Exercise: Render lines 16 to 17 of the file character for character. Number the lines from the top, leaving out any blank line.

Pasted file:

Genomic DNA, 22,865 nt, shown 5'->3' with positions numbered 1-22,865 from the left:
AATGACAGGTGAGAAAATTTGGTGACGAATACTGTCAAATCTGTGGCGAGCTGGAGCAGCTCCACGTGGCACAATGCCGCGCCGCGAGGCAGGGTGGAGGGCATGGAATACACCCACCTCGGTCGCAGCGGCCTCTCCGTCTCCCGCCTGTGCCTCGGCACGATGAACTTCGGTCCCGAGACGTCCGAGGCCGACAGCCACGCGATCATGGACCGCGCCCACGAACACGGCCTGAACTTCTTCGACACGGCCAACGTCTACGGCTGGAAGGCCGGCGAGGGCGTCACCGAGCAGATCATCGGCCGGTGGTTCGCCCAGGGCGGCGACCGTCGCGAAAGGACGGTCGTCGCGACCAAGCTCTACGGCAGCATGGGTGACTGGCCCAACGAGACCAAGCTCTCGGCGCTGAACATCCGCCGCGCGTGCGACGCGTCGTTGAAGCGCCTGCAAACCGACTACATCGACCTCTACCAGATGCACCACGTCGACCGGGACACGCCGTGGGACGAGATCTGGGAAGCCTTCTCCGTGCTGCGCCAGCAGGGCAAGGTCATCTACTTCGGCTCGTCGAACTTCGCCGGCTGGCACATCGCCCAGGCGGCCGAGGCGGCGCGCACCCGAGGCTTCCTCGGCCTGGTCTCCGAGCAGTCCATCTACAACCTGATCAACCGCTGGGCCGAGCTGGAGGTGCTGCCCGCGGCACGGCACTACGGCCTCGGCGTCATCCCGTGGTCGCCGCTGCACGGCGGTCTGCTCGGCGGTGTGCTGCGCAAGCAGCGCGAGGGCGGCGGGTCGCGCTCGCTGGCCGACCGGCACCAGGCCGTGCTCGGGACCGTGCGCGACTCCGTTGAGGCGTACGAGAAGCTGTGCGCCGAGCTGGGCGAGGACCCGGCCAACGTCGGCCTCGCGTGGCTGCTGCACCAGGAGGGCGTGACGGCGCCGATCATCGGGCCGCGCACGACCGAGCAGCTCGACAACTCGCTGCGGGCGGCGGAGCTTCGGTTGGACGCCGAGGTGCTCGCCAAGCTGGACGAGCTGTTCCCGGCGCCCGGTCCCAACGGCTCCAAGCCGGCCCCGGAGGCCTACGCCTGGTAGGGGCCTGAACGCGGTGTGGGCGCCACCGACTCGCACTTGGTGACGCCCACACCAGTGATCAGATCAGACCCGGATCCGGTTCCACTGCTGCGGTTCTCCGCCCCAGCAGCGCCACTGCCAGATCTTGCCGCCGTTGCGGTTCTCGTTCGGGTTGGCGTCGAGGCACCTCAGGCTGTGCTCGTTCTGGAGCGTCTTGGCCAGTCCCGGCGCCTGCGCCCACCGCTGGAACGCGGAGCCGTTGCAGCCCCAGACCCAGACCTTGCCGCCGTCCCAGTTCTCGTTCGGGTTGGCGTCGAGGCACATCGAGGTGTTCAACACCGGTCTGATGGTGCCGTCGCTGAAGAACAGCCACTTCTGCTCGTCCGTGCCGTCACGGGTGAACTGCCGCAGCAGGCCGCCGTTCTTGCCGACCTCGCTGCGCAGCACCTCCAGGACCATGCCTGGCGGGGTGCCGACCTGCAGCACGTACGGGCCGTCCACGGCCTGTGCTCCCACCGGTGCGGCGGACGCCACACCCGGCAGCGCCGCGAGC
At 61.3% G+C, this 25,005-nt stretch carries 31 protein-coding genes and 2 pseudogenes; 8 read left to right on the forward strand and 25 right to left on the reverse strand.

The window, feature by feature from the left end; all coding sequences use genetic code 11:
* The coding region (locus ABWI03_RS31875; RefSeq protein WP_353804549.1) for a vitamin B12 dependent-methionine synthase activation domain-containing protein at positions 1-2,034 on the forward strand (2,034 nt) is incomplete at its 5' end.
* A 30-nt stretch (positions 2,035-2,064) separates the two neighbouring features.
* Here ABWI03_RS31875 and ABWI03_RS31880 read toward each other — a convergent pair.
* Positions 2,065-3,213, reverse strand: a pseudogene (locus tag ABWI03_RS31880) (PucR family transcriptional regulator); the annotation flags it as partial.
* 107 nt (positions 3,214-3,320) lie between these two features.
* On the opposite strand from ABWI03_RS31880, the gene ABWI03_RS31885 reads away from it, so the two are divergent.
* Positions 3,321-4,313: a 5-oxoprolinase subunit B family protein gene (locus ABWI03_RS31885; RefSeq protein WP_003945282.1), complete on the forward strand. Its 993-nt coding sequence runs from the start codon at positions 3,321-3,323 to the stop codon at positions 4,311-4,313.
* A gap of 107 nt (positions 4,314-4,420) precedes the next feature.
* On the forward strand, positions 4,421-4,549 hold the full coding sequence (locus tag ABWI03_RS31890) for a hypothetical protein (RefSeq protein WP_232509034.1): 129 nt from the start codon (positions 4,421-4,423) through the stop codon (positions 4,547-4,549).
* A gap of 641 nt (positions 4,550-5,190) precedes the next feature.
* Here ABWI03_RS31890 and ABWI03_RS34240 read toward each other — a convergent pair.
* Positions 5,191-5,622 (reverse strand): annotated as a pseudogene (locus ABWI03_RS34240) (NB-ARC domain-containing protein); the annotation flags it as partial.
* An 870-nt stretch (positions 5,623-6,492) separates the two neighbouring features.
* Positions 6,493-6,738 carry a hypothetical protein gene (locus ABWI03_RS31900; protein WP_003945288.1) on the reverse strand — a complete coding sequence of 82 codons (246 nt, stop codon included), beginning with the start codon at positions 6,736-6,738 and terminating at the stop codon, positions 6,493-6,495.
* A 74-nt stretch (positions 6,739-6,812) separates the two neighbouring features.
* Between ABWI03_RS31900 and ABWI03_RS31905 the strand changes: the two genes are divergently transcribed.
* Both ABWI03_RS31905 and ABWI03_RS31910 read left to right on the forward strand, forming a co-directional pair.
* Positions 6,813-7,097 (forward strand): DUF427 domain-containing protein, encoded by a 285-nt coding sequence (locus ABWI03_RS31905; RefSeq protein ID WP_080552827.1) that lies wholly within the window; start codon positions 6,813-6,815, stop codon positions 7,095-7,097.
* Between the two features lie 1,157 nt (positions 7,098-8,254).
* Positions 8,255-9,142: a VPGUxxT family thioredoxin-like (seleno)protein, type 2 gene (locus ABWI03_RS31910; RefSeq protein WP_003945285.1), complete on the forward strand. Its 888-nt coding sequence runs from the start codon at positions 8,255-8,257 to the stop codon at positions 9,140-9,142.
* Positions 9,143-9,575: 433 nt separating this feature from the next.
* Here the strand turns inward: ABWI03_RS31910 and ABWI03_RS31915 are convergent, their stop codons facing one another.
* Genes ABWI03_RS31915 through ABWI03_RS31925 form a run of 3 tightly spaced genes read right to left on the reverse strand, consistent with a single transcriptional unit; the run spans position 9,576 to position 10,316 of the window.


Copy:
* Positions 5,191-5,622 (reverse strand): annotated as a pseudogene (locus ABWI03_RS34240) (NB-ARC domain-containing protein); the annotation flags it as partial.
* An 870-nt stretch (positions 5,623-6,492) separates the two neighbouring features.